Evolution of Prosthesis Devices | SPD - Singapore

Evolution of Prosthesis Devices

04/09/2015
 
The world’s first known prosthetic toe held at the Egyptian Museum in Cairo.
 
 
The use of prosthesis, i.e. an artificial substitute or replacement of a part of the body, such as a leg or an arm, has helped many who lost their limbs regain mobility, enabling them to travel, work and perform other activities of daily living. Our senior advocacy analyst Poh Sho Siam throws light on a sophisticated prosthetic device used today that has a primitive beginning.
 
It is not known when and where the first prosthesis was produced. The earliest record of the use of prosthesis goes back to 1,500 B.C. An artificial toe found on the foot of an Egyptian mummy dating sometime between 950 B.C. to 710 B.C, is believed to be the earliest known example of prosthesis used. 
 
In recent times, the sheer number of soldiers with combat injuries propelled the development of prosthesis. In 1948, the United States’ Government set up the Department of Veterans Affairs Prosthetics and Sensory Aids Services to provide prosthetic and sensory aid services to veterans with disabilities.

Earlier prostheses were often made of wood, leather and metal that limited movement. Advances in material and design have made prosthetic limbs more functional, life-like and comfortable. Current prosthetics are made of lightweight yet strong materials such as carbon fibre and thermoplastics. Some are electric and implanted with microprocessors that can be adjusted for better joint movement. Users are able to climb stairs, walk, run or take part in various sports with such prostheses.
 
Prosthetic arm made of leather, wood and metal in the early 1900s.
 
Prosthetic leg made of leather and metal in the 1940s.
 

Jozef Metelka, a professional para-cyclist, owns 12 prosthetic legs that are designed for different activities, from mountain biking and snowboarding to rollerblading.
 
Jozef Metelka with several of the 12 prosthetic legs which he owns.
 

The designs and materials used in sockets have also improved over time for a better fit, which in turn reduce pressure sores and increase comfort and time of use.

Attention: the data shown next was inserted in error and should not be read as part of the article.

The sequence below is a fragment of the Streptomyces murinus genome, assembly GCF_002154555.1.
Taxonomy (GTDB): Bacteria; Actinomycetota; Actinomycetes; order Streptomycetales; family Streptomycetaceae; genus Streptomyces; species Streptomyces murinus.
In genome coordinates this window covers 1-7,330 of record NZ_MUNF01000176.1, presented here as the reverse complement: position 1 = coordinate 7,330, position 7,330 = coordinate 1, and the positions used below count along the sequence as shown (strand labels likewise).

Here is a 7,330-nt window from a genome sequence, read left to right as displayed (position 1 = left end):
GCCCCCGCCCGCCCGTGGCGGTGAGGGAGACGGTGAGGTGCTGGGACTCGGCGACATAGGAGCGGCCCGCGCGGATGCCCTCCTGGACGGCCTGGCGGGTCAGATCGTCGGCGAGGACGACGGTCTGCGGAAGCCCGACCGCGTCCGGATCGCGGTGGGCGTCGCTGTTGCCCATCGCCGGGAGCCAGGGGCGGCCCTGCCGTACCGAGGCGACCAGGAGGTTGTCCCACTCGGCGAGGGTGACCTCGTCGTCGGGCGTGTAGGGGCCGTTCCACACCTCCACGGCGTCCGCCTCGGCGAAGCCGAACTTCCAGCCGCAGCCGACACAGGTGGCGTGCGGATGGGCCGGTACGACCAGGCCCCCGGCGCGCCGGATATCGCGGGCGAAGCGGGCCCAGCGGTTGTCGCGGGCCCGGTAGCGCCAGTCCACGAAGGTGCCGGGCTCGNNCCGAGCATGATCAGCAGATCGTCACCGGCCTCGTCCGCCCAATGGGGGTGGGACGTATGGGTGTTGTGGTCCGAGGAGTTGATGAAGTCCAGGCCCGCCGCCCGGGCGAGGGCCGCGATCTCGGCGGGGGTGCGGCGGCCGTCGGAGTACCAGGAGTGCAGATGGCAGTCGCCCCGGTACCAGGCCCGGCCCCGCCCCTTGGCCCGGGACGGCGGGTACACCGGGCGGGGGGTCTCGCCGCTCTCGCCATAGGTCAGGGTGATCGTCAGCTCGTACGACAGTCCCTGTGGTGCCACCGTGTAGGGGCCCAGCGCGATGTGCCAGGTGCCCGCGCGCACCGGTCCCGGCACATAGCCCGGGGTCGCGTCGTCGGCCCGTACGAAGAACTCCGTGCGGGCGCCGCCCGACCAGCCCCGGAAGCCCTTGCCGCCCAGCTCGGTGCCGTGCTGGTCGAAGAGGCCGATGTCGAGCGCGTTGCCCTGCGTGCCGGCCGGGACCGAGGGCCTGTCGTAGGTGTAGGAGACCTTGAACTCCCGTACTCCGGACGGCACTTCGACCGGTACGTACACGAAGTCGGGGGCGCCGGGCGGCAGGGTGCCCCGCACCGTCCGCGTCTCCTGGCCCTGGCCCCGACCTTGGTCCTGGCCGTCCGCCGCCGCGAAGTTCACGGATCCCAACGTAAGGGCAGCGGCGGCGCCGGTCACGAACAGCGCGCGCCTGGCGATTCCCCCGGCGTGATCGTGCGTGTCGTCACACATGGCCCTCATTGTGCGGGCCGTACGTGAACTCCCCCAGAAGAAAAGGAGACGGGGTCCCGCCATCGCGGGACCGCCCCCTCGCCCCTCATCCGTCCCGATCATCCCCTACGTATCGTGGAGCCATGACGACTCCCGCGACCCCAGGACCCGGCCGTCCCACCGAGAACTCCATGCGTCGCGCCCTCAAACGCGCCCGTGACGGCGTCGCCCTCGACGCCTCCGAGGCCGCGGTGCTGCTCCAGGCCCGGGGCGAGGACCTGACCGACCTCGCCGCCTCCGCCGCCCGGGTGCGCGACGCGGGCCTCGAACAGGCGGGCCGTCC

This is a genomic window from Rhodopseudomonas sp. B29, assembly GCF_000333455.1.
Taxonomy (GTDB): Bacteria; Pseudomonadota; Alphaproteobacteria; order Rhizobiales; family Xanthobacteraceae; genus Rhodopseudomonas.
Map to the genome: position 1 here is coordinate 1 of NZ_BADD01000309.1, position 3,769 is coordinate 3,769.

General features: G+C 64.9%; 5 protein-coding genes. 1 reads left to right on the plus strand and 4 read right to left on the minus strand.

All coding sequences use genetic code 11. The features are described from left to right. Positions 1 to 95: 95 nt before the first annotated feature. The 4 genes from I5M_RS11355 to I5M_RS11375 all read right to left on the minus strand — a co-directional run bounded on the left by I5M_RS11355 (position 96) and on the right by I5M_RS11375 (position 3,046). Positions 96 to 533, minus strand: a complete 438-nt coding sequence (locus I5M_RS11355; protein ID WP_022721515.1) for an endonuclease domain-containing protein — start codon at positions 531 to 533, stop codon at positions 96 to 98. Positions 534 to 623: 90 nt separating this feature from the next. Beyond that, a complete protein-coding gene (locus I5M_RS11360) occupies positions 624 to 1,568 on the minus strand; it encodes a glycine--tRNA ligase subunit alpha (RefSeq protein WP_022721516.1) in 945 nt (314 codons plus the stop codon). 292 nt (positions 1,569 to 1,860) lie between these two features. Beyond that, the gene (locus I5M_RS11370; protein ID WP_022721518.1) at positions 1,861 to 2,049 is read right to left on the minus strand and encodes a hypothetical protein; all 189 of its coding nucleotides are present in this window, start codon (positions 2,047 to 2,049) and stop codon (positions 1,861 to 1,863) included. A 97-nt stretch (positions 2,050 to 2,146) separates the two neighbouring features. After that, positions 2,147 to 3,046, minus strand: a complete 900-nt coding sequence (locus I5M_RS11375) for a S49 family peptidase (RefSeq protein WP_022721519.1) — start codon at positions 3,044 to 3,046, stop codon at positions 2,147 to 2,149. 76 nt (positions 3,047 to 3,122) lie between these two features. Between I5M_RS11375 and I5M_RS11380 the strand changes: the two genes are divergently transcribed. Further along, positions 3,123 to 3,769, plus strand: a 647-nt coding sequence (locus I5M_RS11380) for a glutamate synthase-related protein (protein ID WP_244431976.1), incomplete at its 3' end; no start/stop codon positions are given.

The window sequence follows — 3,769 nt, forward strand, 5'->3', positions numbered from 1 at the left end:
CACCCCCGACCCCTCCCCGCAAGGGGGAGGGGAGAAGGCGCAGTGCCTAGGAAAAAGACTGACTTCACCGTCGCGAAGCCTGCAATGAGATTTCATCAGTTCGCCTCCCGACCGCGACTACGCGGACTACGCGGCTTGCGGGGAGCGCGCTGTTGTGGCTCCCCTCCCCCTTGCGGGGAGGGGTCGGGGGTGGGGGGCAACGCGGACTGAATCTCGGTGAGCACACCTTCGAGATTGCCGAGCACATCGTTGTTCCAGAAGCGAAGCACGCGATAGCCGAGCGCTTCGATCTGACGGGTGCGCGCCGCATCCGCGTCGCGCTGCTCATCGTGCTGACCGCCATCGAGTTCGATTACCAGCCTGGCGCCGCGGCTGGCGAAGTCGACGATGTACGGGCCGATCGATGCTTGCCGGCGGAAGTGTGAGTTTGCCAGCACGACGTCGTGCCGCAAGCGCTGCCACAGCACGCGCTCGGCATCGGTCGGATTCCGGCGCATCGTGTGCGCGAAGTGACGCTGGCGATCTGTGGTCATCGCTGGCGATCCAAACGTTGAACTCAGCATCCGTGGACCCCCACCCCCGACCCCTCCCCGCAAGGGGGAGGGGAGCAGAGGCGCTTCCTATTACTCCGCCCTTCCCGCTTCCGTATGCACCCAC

Some prostheses could also be natural-looking that one may not even notice that someone is wearing them. Some have even used them as a fashion statement or one-of-a-kind accessory as a way to challenge perceptions of disability and beauty.
 
Life-like prosthetic legs belonging to paralympian, Aimee Mullins.
 
Model with cutting-edge style prosthetic leg.
 
 
The state-of-the-art ‘mind-controlled’ prosthesis interfaces robotics with the human nerve system. When a person thinks about moving his arm, the brain sends signals down the arm. Sensors in the electric limb then pick up muscle movements within the person’s residual limb to control and move the artificial limb.
 
‘Mind-controlled’ prosthetic arm.

 
Emerging technologies are also being experimented, such as a prosthetic limb that allows the user to experience a near-natural sense of touch and feel of different textures of materials.
 
Prosthetic arm that could give a sense of touch
 
 
Although prostheses have helped users regain mobility and lost functions, they may not be economically feasible for everyone. Each has to be custom-fitted to suit the individual and the cost is dependent on the technology and components that go into making it.

Some companies have started working on 3D printing technology that could produce prostheses at a much lower cost. e-NABLE, a global network of volunteers, is using their 3D printing and design skills to create 3D printed prosthetic hands for those in need for free.
 
3D printed Iron Man prosthetic hand created for children.
 
 
While we look to technology to develop more intuitive prostheses, we hope existing ones could be made more readily available and affordable for the disabled community.
 
 
 
References include BBC News ‘In pictures: Prosthetics through time’; 7 Mar 2012 (UK), BBC News ‘Bionic arm restores sense of feeling’; 9 Oct 2014 (UK), e-NABLE (US), Jozef Metelka’s website, Sandia National Laboratories (US), The Science Museum (UK) and the US Department of Veteran Affairs.